QtOpenGL & Additive Manufacturing File Format



  • Hi guys! I have a problem: I've never worked with OpenGL before, but now I must understand it in short time for university task.
    Task is quietly simple: Open simple "AMF":http://en.wikipedia.org/wiki/Additive_Manufacturing_File_Format file with OpenGL. It's XML based file. To open and parse it there is no problem.

    Ok, for test I took a simple example AMF from wiki:
    "Sphere20Face direct link":http://amf.wikispaces.com/file/view/Sphere20Face.amf/392196556/Sphere20Face.amf

    Which looks like sphere:

    !http://pastexen.com/i/v6XGDgy.png(Sphere)!
    and tried to manually set vertices, here is my code:
    @#include "firstopengl.h"

    FirstOpenGL::FirstOpenGL()
    {

    }

    FirstOpenGL::~FirstOpenGL()
    {

    }

    void FirstOpenGL::initializeGL(){

    qglClearColor(Qt::white);
    glEnable(GL_DEPTH_TEST);
    glShadeModel(GL_FLAT);
    //paintGL();

    }

    void FirstOpenGL::resizeGL(int nWidth, int nHeight){

    glMatrixMode(GL_PROJECTION);
    glLoadIdentity();
    glViewport(0, 0, (GLint)nWidth, (GLint)nHeight);
    glFrustum(-1.0, 1.0, -1.0, 1.0, 1.0, 10.0);

    }

    void FirstOpenGL::paintGL(){

    glClear(GL_COLOR_BUFFER_BIT | GL_DEPTH_BUFFER_BIT);
    glMatrixMode(GL_MODELVIEW);
    glLoadIdentity();
    glTranslatef(0, 0, -7.0);

    glBegin(GL_TRIANGLES);
    qglColor(Qt::red);

    glVertex3f(-2.62866, 4.25325, 0);
    glVertex3f(-0.525731, 0.850651, 0);
    glVertex3f(2.62866, 4.25325, 0);
    glVertex3f(-2.62866, -4.25325, 0);
    glVertex3f(2.62866, -4.25325, 0);
    glVertex3f(0, -2.62866, 4.25325);
    glVertex3f(0, 2.62866, 4.25325);
    glVertex3f(0, -2.62866, -4.25325);
    glVertex3f(0, 2.62866, -4.25325);
    glVertex3f(4.25325, 0, -2.62866);
    glVertex3f(4.25325, 0, 2.62866);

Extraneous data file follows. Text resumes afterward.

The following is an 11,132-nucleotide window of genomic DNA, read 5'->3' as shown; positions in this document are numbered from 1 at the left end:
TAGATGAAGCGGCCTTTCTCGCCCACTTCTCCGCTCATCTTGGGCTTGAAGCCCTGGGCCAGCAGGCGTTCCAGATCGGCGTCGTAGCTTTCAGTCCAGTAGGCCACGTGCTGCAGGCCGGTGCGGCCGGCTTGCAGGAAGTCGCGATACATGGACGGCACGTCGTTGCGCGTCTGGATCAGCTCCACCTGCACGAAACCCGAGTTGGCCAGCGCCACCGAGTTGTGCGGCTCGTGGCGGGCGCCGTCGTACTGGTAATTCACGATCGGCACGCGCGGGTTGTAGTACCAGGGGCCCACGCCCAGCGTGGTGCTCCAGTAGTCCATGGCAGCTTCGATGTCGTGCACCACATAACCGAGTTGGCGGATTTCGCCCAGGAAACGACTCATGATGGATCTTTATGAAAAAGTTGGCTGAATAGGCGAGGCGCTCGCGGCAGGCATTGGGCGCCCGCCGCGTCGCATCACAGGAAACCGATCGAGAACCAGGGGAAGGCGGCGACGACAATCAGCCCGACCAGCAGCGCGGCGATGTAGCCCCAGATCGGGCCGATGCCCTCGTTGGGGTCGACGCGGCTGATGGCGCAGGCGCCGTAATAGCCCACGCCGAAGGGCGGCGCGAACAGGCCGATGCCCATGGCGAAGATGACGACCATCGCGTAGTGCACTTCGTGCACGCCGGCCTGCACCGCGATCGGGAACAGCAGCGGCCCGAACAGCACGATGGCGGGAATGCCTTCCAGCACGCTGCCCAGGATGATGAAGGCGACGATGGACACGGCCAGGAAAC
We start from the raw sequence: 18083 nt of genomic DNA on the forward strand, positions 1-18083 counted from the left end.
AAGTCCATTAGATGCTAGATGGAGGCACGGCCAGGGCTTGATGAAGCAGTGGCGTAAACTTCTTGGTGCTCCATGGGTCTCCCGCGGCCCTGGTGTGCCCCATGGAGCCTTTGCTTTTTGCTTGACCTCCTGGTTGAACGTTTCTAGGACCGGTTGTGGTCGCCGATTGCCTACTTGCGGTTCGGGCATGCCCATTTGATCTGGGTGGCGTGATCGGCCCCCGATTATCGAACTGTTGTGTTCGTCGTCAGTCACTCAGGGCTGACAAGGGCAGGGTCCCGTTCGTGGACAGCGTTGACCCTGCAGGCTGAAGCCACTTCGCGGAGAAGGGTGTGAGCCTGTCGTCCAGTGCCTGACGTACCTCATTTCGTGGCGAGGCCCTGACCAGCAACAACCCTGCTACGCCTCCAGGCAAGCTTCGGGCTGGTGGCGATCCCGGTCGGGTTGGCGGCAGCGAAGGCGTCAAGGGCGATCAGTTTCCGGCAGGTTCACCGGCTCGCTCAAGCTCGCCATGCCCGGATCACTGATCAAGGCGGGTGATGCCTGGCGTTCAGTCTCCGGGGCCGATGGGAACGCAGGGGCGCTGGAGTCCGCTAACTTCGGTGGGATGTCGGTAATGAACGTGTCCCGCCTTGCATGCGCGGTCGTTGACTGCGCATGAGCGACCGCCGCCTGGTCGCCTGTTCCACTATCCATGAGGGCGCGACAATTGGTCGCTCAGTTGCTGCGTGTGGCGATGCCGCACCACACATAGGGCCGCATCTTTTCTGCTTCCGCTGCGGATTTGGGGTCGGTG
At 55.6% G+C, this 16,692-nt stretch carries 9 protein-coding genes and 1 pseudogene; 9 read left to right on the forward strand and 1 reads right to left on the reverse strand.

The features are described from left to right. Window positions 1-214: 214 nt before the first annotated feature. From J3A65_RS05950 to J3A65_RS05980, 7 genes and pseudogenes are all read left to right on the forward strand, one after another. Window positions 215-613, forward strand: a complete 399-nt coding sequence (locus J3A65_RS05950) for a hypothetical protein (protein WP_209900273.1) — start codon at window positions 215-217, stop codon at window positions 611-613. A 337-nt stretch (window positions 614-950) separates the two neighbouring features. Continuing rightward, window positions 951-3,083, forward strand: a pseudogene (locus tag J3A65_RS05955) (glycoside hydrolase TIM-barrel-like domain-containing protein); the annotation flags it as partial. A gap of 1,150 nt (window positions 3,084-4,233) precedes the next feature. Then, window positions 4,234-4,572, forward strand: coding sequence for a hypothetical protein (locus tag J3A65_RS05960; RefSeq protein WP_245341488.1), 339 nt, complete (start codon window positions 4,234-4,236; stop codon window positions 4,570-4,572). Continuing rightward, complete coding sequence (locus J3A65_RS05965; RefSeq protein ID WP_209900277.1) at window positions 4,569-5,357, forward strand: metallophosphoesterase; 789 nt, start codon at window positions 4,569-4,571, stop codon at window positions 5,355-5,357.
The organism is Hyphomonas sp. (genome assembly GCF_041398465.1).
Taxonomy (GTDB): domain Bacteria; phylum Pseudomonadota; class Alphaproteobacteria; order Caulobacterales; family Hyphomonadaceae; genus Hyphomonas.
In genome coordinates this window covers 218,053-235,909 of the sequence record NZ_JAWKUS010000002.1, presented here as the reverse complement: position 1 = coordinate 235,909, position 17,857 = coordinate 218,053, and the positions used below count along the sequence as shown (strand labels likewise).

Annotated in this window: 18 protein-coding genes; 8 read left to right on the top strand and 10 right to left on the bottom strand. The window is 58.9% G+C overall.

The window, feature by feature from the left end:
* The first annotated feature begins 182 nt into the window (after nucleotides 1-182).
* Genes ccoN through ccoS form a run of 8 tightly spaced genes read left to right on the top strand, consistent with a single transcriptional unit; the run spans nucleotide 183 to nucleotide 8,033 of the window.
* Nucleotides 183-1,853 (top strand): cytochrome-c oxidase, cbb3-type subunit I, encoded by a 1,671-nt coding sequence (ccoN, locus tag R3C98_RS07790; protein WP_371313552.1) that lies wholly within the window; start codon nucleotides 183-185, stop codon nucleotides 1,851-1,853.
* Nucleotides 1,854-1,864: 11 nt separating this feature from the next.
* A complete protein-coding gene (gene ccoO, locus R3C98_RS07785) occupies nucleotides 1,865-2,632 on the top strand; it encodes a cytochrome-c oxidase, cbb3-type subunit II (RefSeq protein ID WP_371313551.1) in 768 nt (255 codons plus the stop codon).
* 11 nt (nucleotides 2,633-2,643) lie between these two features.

glVertex3f(-4.25325, 0, -2.62866);
    glVertex3f(-4.25325, 0, 2.62866);
    

    glEnd();
    }@

    Ofcourse I got trash:

    !http://pastexen.com/i/CfndSLl.png(First try)!

    Because I still don't know what to do with normals and set's of triangles (in AMF file in tag <triangle></triangle>).
    Please help me! :)
    And sorry for bad english.



  • Ok, now I understand, sets in <triangle></triangle> is indexies of vertex to create triangles:
    @void FirstOpenGL::paintGL(){

    glClear(GL_COLOR_BUFFER_BIT | GL_DEPTH_BUFFER_BIT);
    glMatrixMode(GL_MODELVIEW);
    glLoadIdentity();
    glTranslatef(0, 0, -7.0);

    Vertex verts[12] = {
    Vertex(-2.62866, 4.25325, 0),
    Vertex(2.62866, 4.25325, 0),
    Vertex(-2.62866, -4.25325, 0),
    Vertex(2.62866, -4.25325, 0),
    Vertex(0, -2.62866, 4.25325),
    Vertex(0, 2.62866, 4.25325),
    Vertex(0, -2.62866, -4.25325),
    Vertex(0, 2.62866, -4.25325),
    Vertex(4.25325, 0, -2.62866),
    Vertex(4.25325, 0, 2.62866),
    Vertex(-4.25325, 0, -2.62866),
    Vertex(-4.25325, 0, 2.62866) };

    int inds[] = {
    0,11,5, 0,5,1, 0,1,7, 0,7,10, 0,10,11, 1,5,9, 5,11,4, 11,10,2, 10,7,6, 7,1,8, 3,9,4,
    3,4,2, 3,2,6, 3,6,8, 3,8,9, 4,9,5, 2,4,11, 6,2,10, 8,6,7, 9,8,1 };

    glBegin(GL_TRIANGLES);//GL_TRIANGLE_FAN
    qglColor(Qt::gray);

    int currentVertex;

    for( int i = 0; i < 60; i += 3 )
    for( int j = 0; j < 3; j++ ){

    currentVertex = inds[i + j];
    glVertex3f( verts[ currentVertex ].getX(), verts[ currentVertex ].getY(), verts[ currentVertex ].getZ() );

    }

    glEnd();

    }@
    But I still don't know what I must do with normals. As I understand I need them for shaders. Without shaders and shadows there is no sense of volumetric shape.


    Okaaaay, I've found function for normals, but image is still without shaders, why?
    @void FirstOpenGL::paintGL(){

    glClear(GL_COLOR_BUFFER_BIT | GL_DEPTH_BUFFER_BIT);
    glMatrixMode(GL_MODELVIEW);
    glLoadIdentity();
    glTranslatef(0, 0, -7.0);